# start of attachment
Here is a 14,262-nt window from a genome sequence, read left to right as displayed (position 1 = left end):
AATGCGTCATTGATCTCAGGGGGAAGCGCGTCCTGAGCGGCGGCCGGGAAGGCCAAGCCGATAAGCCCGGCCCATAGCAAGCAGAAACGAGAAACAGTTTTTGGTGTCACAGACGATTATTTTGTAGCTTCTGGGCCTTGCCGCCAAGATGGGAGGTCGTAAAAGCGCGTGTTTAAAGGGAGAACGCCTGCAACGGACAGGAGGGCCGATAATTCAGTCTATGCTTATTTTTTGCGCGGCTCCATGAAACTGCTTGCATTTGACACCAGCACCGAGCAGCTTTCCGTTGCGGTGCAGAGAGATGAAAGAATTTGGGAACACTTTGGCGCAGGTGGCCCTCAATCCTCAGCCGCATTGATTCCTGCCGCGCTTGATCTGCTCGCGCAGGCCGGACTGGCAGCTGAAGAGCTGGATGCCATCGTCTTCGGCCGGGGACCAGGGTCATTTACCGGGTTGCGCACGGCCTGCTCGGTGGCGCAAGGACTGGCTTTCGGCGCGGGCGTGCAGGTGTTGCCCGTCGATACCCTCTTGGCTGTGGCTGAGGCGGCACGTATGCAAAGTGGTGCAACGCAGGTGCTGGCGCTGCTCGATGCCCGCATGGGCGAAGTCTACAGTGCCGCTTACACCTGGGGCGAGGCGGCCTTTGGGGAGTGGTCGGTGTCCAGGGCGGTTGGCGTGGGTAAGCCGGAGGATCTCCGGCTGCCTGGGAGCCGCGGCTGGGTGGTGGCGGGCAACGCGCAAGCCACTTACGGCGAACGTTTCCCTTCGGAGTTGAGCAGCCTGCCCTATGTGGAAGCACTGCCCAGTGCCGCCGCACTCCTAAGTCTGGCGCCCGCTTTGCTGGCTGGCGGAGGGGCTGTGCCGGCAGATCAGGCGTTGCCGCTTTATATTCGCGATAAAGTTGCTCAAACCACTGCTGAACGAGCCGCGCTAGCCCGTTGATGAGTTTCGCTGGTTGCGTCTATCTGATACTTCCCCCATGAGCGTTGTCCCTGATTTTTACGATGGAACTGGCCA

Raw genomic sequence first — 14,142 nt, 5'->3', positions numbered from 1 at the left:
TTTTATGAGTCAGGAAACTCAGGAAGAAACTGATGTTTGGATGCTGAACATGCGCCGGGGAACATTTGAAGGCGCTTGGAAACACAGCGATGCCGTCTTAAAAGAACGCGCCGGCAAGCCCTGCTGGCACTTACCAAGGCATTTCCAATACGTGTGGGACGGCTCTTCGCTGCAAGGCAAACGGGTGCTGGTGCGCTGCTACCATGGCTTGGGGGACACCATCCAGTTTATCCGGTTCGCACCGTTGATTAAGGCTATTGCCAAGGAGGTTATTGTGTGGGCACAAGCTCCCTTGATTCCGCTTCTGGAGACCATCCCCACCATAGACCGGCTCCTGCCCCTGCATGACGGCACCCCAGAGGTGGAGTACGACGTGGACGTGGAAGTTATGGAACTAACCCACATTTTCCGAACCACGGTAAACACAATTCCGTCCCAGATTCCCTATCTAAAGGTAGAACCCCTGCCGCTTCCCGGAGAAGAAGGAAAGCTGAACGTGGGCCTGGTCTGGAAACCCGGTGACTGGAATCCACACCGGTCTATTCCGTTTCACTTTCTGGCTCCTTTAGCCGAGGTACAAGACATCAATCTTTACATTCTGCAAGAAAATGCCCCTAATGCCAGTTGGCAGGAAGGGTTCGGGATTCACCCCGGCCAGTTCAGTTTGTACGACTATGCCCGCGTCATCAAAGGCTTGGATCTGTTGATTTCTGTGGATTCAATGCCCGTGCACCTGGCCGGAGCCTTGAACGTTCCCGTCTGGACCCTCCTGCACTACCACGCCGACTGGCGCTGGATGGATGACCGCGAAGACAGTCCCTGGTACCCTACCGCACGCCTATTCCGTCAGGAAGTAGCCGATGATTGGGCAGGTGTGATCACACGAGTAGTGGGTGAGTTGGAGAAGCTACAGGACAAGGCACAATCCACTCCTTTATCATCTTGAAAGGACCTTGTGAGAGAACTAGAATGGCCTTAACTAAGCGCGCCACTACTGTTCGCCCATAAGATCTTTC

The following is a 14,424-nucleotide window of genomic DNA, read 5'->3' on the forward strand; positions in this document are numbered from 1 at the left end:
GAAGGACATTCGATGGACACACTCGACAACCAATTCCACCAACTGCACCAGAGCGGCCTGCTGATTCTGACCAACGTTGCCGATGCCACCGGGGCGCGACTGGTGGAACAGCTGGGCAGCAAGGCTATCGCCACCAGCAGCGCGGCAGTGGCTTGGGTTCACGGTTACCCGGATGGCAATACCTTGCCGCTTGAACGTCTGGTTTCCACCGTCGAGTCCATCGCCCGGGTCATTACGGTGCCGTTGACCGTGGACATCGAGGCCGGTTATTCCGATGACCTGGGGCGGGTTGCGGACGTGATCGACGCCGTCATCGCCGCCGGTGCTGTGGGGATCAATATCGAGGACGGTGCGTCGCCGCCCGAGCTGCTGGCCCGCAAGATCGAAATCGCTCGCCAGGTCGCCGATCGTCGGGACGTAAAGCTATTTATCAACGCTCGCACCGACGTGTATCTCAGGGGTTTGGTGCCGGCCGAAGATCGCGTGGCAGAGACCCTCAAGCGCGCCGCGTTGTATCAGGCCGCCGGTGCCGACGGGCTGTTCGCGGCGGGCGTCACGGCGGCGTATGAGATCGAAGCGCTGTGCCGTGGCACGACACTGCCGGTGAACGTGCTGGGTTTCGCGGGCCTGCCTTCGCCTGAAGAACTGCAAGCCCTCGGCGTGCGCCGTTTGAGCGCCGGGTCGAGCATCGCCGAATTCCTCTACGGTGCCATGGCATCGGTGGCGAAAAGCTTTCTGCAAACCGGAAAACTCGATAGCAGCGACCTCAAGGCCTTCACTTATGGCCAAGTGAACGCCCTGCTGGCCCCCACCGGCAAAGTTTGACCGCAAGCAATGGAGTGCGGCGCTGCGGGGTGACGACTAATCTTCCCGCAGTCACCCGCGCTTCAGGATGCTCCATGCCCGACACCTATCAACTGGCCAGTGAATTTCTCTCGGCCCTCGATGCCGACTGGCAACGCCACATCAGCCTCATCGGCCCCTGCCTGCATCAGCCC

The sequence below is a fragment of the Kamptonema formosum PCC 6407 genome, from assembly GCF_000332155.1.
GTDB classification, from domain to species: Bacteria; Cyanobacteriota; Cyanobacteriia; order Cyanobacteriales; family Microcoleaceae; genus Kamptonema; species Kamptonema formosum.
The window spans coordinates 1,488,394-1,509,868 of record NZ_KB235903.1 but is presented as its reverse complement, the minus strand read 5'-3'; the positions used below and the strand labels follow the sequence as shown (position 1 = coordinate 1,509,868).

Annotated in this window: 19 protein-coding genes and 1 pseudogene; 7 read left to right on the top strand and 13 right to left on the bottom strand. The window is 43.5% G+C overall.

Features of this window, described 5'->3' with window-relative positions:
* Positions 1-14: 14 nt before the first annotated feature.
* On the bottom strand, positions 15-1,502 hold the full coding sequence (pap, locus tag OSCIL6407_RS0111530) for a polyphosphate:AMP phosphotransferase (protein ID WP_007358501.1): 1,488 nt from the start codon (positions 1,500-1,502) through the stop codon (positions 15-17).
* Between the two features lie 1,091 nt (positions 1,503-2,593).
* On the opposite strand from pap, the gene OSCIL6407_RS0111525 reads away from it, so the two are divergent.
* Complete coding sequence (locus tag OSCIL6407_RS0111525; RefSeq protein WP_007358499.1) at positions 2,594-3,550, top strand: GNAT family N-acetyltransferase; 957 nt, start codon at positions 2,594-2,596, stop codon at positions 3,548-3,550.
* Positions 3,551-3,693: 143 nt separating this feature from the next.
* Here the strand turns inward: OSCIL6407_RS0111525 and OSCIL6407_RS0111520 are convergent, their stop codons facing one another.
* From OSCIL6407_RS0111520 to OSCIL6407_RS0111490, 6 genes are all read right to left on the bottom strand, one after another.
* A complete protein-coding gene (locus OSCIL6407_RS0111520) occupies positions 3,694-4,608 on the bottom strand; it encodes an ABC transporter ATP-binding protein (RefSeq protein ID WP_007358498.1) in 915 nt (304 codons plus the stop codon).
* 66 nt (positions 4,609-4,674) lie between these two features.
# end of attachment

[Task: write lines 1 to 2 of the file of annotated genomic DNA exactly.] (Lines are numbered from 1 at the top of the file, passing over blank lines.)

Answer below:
Here is a 14,262-nt window from a genome sequence, read left to right as displayed (position 1 = left end):
AATGCGTCATTGATCTCAGGGGGAAGCGCGTCCTGAGCGGCGGCCGGGAAGGCCAAGCCGATAAGCCCGGCCCATAGCAAGCAGAAACGAGAAACAGTTTTTGGTGTCACAGACGATTATTTTGTAGCTTCTGGGCCTTGCCGCCAAGATGGGAGGTCGTAAAAGCGCGTGTTTAAAGGGAGAACGCCTGCAACGGACAGGAGGGCCGATAATTCAGTCTATGCTTATTTTTTGCGCGGCTCCATGAAACTGCTTGCATTTGACACCAGCACCGAGCAGCTTTCCGTTGCGGTGCAGAGAGATGAAAGAATTTGGGAACACTTTGGCGCAGGTGGCCCTCAATCCTCAGCCGCATTGATTCCTGCCGCGCTTGATCTGCTCGCGCAGGCCGGACTGGCAGCTGAAGAGCTGGATGCCATCGTCTTCGGCCGGGGACCAGGGTCATTTACCGGGTTGCGCACGGCCTGCTCGGTGGCGCAAGGACTGGCTTTCGGCGCGGGCGTGCAGGTGTTGCCCGTCGATACCCTCTTGGCTGTGGCTGAGGCGGCACGTATGCAAAGTGGTGCAACGCAGGTGCTGGCGCTGCTCGATGCCCGCATGGGCGAAGTCTACAGTGCCGCTTACACCTGGGGCGAGGCGGCCTTTGGGGAGTGGTCGGTGTCCAGGGCGGTTGGCGTGGGTAAGCCGGAGGATCTCCGGCTGCCTGGGAGCCGCGGCTGGGTGGTGGCGGGCAACGCGCAAGCCACTTACGGCGAACGTTTCCCTTCGGAGTTGAGCAGCCTGCCCTATGTGGAAGCACTGCCCAGTGCCGCCGCACTCCTAAGTCTGGCGCCCGCTTTGCTGGCTGGCGGAGGGGCTGTGCCGGCAGATCAGGCGTTGCCGCTTTATATTCGCGATAAAGTTGCTCAAACCACTGCTGAACGAGCCGCGCTAGCCCGTTGATGAGTTTCGCTGGTTGCGTCTATCTGATACTTCCCCCATGAGCGTTGTCCCTGATTTTTACGATGGAACTGGCCA